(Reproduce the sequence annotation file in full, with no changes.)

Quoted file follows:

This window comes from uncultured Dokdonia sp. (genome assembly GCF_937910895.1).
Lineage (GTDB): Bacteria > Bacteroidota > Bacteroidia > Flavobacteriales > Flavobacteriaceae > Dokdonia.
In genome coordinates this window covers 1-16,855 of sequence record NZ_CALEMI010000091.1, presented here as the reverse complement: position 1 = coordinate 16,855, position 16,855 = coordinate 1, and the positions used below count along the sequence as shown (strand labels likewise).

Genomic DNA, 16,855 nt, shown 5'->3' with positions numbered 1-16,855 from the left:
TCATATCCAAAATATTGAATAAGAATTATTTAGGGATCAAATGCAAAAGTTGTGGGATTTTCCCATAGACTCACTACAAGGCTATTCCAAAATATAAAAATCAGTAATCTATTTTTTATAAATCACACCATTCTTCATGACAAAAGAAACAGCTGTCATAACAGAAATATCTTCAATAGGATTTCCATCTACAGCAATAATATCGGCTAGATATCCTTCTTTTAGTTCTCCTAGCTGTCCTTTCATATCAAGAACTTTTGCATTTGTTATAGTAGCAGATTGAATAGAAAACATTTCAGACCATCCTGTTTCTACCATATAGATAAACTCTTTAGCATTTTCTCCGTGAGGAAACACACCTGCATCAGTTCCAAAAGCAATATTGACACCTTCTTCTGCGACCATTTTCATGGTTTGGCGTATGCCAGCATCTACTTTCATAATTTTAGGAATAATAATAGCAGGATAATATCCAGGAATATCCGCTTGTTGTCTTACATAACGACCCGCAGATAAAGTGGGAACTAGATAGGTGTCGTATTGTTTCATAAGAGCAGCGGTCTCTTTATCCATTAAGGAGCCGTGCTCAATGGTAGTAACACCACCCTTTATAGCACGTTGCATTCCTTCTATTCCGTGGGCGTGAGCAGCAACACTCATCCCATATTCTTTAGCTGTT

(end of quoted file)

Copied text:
This window comes from uncultured Dokdonia sp. (genome assembly GCF_937910895.1).
Lineage (GTDB): Bacteria > Bacteroidota > Bacteroidia > Flavobacteriales > Flavobacteriaceae > Dokdonia.
In genome coordinates this window covers 1-16,855 of sequence record NZ_CALEMI010000091.1, presented here as the reverse complement: position 1 = coordinate 16,855, position 16,855 = coordinate 1, and the positions used below count along the sequence as shown (strand labels likewise).

Genomic DNA, 16,855 nt, shown 5'->3' with positions numbered 1-16,855 from the left:
TCATATCCAAAATATTGAATAAGAATTATTTAGGGATCAAATGCAAAAGTTGTGGGATTTTCCCATAGACTCACTACAAGGCTATTCCAAAATATAAAAATCAGTAATCTATTTTTTATAAATCACACCATTCTTCATGACAAAAGAAACAGCTGTCATAACAGAAATATCTTCAATAGGATTTCCATCTACAGCAATAATATCGGCTAGATATCCTTCTTTTAGTTCTCCTAGCTGTCCTTTCATATCAAGAACTTTTGCATTTGTTATAGTAGCAGATTGAATAGAAAACATTTCAGACCATCCTGTTTCTACCATATAGATAAACTCTTTAGCATTTTCTCCGTGAGGAAACACACCTGCATCAGTTCCAAAAGCAATATTGACACCTTCTTCTGCGACCATTTTCATGGTTTGGCGTATGCCAGCATCTACTTTCATAATTTTAGGAATAATAATAGCAGGATAATATCCAGGAATATCCGCTTGTTGTCTTACATAACGACCCGCAGATAAAGTGGGAACTAGATAGGTGTCGTATTGTTTCATAAGAGCAGCGGTCTCTTTATCCATTAAGGAGCCGTGCTCAATGGTAGTAACACCACCCTTTATAGCACGTTGCATTCCTTCTATTCCGTGGGCGTGAGCAGCAACACTCATCCCATATTCTTTAGCTGTT